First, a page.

- The Washington Times - Friday, March 3, 2006

RICHMOND — As budget negotiations get under way this weekend, the state Senate is driving to increase the gasoline tax — the region’s lowest, at 17.5 cents a gallon for the past 20 years.

“I’m not afraid of [raising the gas tax],” said Senate Finance Committee Chairman John H. Chichester, Stafford Republican and one of five Senate budget negotiators. “People talk about [the gas tax] as the only real user fee because it touches everyone using the roads, including those from out of state.

“To me, [increasing] it makes a great deal of sense. Every other proposal we’ve seen, only Virginians pay.”

It doesn’t make sense to House Speaker William J. Howell, Stafford Republican.

“I chuckle when I think of it,” Mr. Howell said. “It is the wrong time to raise gas taxes on the public.”

The opposing viewpoints highlight the schism between the House and Senate on taxes and foreshadow the debate on funding transportation projects.

Supporters for increasing the gas tax say its revenues have declined as cars have become more fuel-efficient. A car that gets 20 miles a gallon today produces the same amount of gas-tax revenue as one that got 10 miles a gallon 10 years ago.

“We’re driving an extra 10 miles for the same amount of tax,” said Lon Anderson, director of public and government relations for the automobile club AAA Mid-Atlantic.

Meanwhile, the cost of maintaining and improving the state’s roadways has risen.

The Senate is proposing to raise about $500 million for transportation by taxing the average six-month wholesale gas price by 5 percent.

If applied today, the tax would add about 8 cents per gallon to the cost of wholesale gasoline, said Michael O’Connor, spokesman for the Virginia Petroleum, Convenience and Grocery Association.

Mr. O’Connor said petroleum marketers — some of whom own gas stations — buy wholesale gasoline and would bear the initial brunt of the 5 percent increase, which they would likely pass on to customers.

Wholesale clubs such as BJ’s and Costco also buy wholesale gas and don’t rely heavily on gas profits, Mr. O’Connor said.

“I happen to feel that a gasoline tax is a perfect example of a user fee,” said Senate Majority Leader Walter A. Stosch, Henrico County Republican. “We can’t change the name of it. It’s assessed as a tax, but I can’t think of any better way to recognize that you use the roads more, and you consume more fuel. That’s the best tax.

“Having said that, it’s not politically popular,” Mr. Stosch said.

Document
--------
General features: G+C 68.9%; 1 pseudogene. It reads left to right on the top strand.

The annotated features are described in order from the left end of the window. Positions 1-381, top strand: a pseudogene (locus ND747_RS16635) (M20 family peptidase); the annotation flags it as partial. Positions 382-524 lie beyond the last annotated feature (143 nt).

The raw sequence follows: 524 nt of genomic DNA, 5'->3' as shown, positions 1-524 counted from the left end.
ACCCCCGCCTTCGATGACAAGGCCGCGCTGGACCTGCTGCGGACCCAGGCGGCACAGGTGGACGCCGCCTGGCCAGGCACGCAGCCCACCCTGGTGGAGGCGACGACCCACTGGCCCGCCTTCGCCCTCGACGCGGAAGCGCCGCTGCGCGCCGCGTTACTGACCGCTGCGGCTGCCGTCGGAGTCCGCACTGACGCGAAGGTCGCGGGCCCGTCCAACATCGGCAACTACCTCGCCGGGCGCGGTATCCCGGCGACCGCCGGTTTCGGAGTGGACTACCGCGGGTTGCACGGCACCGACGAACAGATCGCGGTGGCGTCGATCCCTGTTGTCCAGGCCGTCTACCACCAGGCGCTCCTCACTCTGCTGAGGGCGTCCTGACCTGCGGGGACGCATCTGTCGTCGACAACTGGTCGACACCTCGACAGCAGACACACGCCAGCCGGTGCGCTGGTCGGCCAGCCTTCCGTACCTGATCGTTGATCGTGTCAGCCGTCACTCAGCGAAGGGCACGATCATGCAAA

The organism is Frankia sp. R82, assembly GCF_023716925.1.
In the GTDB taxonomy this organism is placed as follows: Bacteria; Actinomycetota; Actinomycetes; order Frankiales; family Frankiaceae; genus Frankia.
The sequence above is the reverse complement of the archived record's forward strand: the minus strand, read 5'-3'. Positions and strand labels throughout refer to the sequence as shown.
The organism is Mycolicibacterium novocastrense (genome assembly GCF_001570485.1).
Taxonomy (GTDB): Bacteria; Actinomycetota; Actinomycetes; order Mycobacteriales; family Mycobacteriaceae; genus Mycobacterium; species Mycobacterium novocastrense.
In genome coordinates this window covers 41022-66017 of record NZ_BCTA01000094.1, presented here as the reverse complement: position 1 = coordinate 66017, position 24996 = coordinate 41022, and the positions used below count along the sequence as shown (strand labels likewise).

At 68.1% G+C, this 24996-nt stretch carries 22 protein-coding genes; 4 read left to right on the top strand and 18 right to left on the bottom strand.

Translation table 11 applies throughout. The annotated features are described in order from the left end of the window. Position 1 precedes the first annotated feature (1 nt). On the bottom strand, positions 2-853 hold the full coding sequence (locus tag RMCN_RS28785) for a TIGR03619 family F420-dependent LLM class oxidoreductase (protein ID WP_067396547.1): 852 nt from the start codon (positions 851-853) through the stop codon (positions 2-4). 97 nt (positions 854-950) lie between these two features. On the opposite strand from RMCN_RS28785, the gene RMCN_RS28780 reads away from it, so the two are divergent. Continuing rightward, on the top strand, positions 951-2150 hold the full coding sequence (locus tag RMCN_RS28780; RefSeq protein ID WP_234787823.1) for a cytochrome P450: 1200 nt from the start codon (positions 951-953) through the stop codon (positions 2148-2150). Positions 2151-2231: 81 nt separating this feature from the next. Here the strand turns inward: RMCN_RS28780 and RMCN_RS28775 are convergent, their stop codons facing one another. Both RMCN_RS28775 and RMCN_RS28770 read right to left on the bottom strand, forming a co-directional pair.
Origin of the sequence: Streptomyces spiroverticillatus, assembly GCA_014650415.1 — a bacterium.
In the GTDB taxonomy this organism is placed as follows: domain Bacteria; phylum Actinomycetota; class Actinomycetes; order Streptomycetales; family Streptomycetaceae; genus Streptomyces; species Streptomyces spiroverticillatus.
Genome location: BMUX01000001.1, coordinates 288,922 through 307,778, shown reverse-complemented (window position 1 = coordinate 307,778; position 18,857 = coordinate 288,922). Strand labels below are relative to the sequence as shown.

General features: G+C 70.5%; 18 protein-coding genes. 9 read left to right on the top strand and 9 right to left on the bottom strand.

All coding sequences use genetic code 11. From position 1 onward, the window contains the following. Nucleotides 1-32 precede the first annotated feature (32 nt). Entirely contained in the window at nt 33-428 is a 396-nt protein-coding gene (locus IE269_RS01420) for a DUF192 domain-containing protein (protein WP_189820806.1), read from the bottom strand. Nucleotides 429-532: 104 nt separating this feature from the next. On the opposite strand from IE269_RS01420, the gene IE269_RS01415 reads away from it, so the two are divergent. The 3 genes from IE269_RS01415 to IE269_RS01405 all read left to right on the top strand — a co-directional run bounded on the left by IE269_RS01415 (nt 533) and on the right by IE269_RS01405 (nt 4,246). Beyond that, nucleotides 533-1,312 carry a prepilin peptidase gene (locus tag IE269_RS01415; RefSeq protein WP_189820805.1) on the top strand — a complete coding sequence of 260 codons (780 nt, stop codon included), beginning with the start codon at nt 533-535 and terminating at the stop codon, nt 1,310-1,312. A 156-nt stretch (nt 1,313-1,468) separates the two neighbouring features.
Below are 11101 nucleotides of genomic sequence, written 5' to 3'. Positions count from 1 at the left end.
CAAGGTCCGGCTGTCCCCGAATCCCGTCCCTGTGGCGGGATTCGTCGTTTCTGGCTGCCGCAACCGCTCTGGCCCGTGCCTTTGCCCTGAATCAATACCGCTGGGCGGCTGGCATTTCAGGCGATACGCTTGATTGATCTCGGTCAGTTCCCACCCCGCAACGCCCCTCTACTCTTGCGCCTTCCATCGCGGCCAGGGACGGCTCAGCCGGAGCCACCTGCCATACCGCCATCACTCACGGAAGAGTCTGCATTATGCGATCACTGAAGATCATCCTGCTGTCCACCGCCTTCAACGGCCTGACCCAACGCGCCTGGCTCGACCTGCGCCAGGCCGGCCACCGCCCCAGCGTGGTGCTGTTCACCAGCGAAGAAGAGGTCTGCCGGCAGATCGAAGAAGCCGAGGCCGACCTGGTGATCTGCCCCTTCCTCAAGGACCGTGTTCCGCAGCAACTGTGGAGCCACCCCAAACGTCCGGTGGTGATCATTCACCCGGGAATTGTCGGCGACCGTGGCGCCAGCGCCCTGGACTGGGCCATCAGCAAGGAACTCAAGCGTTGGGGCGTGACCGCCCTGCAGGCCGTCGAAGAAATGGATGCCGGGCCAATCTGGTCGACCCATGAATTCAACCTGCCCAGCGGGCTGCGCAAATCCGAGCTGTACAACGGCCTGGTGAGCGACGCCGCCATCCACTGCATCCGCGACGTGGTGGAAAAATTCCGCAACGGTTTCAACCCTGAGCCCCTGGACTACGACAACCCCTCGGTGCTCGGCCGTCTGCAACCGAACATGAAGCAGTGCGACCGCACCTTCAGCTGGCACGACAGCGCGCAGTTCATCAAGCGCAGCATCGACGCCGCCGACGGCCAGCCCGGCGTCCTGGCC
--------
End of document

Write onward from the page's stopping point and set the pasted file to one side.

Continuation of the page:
John Felmy, an economist with the American Petroleum Institute, said it’s “hard to say” what effect the proposal would have on the pump price because of factors such as crude-oil prices, exploration costs, international relations, natural disasters, and local and federal taxes — each of which influences the retail price of gas.

The House proposes funding transportation initiatives with money from the state’s multibillion-dollar surplus.

Mr. Howell said he believes drivers would be saddled with a bigger gas bill under the Senate plan.

“The margin the gas retailers make on selling gas is like 1 [percent] or 2 percent,” the House speaker said. “There is no way in the world they are going to eat a 5 percent increase. You can be sure that every penny of that is going to be passed onto the public.”

But Senate Minority Leader Richard L. Saslaw, a gas station owner, said raising the wholesale tax wouldn’t have a major effect at the pump.

Mr. Saslaw, Fairfax County Democrat, said Virginia gas stations competing for customers on the border with North Carolina, whose gas tax jumped to 29 cents a gallon this year, show how lower gas taxes translate into nothing more than higher profits for oil companies.

“Within a day or two of when [North Carolina’s gas tax increase] went into effect, the jobbers on this side of the North Carolina line saw their wholesale price drift up 12 cents a gallon because oil companies weren’t about to let that kind of disparity sit there,” Mr. Saslaw said.

“Now who is smarter? Us, for not raising the gas tax, and that extra 12 cents goes 100 percent in the oil company’s pocket? Or the people in North Carolina, whose 12 cents did go into their state tax coffers?”

Mr. O’Connor said Mr. Saslaw is “100 percent wrong.”

His group has documented the differences in gas prices between Virginia and North Carolina since the latter’s tax increase kicked in. Mr. O’Connor said the wholesale tax increase would cut into the profits — about 6 percent of the retail price — of the 500 marketers he represents.

“We represent the people whose ox is being gored,” he said, adding that the marketers he represents distribute about 70 percent of the wholesale gas that comes into Virginia.

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